Inquest: Short but very close relationship ended abruptly
- Shocking claims as detective apologises to Sean's family
- Did missing Mackay army officer lead a double life?
ABOUT three weeks before he vanished, soldier Sean Sargent broke up with his girlfriend, telling her "there's something I need to do and I don't want to do it".
Rachel Kayrooz dated the 24-year-old soldier for about six weeks in early 1999. She told the court they had a short but very close relationship until he ended it abruptly one night in late February.
"We were in my bedroom and I just picked up that something wasn't right with Sean," she said.
Ms Kayrooz said she asked Mr Sargent if there was something he wanted to talk about and he knelt beside her bed and told her he needed to end their relationship.
"(He said) I have to break up with you. There's something I need to do and I don't want to do it."
She said she thought he may have been talking about something to do with his work in the army.
"I just kept saying, what's going on? He just wouldn't give me any information.
"He was crying and I'd never seen him like that. I was crying.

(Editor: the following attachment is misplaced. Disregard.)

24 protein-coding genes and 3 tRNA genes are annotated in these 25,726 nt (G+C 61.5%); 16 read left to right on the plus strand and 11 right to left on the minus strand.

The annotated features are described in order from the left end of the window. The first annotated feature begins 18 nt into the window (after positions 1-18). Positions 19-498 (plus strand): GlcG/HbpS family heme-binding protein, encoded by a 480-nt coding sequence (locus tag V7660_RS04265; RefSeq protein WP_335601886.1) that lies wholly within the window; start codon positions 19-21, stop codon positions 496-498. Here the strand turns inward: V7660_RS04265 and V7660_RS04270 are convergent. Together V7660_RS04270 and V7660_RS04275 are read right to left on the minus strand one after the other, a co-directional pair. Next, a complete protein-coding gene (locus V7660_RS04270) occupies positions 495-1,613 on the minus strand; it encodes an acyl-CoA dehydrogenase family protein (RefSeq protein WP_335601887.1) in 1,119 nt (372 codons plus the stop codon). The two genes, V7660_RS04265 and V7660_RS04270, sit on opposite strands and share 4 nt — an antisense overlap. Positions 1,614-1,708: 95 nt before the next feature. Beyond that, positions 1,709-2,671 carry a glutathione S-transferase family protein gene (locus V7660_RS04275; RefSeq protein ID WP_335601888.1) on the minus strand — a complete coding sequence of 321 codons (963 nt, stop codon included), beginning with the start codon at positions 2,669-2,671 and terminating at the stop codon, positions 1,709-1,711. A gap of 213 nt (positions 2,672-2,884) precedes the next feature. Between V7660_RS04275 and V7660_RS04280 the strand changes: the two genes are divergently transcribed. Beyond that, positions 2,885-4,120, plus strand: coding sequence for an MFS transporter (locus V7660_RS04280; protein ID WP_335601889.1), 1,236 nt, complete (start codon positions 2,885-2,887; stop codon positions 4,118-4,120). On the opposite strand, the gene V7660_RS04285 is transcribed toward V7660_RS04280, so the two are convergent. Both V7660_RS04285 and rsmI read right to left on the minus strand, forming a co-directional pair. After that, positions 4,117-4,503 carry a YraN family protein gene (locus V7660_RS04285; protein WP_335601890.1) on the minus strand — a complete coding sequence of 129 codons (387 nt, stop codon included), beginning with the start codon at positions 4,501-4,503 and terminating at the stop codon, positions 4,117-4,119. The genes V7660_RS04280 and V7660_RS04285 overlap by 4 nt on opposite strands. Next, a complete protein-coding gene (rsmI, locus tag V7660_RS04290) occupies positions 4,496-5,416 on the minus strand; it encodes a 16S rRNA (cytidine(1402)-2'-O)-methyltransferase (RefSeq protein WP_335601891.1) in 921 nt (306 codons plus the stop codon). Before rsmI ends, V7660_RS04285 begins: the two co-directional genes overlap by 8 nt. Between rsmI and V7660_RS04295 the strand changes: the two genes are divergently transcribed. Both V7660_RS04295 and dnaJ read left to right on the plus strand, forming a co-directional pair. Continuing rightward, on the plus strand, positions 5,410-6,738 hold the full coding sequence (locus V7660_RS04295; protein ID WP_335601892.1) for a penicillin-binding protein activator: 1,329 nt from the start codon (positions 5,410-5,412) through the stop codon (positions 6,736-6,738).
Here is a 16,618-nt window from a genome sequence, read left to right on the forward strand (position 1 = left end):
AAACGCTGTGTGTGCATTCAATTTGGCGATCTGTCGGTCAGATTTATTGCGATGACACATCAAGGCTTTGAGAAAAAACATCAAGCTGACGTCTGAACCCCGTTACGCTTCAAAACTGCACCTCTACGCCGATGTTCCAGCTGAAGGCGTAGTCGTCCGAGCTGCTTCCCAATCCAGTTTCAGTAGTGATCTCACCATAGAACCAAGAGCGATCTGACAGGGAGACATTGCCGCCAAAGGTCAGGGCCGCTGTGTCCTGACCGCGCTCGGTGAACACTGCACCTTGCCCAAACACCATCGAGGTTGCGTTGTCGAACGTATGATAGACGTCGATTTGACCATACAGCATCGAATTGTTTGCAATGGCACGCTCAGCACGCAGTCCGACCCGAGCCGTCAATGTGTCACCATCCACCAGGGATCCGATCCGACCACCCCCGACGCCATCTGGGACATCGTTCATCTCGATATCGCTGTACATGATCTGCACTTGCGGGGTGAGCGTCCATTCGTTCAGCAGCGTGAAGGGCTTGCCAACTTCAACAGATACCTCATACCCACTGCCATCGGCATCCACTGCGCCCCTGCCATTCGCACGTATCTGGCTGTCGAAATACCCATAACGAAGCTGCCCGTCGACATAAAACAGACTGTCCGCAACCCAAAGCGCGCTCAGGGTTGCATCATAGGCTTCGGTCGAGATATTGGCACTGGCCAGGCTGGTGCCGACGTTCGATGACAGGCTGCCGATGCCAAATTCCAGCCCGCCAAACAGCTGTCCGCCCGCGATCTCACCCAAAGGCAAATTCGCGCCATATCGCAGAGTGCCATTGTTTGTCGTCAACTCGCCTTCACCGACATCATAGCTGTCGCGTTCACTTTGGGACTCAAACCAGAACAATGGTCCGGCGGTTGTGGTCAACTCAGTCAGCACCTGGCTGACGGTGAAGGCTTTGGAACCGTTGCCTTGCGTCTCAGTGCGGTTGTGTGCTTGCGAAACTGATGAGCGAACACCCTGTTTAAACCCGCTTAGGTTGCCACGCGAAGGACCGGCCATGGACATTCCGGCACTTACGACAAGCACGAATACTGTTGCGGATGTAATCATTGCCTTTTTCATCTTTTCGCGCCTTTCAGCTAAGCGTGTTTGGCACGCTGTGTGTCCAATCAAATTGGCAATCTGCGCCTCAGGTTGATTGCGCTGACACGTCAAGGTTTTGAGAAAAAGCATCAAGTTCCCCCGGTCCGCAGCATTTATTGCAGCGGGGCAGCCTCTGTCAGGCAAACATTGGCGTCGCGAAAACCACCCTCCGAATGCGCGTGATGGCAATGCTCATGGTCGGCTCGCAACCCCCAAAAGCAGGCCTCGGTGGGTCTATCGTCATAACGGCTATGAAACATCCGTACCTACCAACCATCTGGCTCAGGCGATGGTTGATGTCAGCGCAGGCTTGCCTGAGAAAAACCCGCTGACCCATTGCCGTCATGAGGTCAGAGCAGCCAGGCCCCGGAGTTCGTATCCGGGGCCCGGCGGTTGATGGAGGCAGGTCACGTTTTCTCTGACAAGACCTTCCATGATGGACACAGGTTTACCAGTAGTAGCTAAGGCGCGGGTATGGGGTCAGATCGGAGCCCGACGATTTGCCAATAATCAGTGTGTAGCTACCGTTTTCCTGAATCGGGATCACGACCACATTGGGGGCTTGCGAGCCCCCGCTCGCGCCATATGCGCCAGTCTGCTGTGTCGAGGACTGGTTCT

"There was just nothing about it that added up."
Ms Kayrooz said she heard from Mr Sargent a couple of weeks later when he called asking how she was and whether they could catch up the following weekend for coffee.
"I was hopeful we would get back together. He sounded happy. We never did catch up and I never heard from him again."
The court heard Mr Sargent had disappeared by the weekend.
Ms Kayrooz became emotional as she described Mr Sargent as an "honourable" and "loyal" boyfriend.
"I have never met anyone like Mr Sargent," she said.
"I would just like to say he was very honourable, very respectful and he was the perfect boyfriend.
"For some years I held hope that he would turn up.
"Somewhere, somebody knows something but I think all this time has passed now and it's very unlikely that he's still out there and still alive."
Representing the Sargent family, lawyer Matthew Holmes pointed out that late February was the exact time Mr Sargent reached a settlement with the bouncer in Townsville who he'd been charged with assaulting.
The court heard Mr Sargent had taken out a $4000 loan to pay the bouncer in exchange for him withdrawing his police complaint.
"Thankyou for letting me know that information," a tearful Ms Kayrooz said.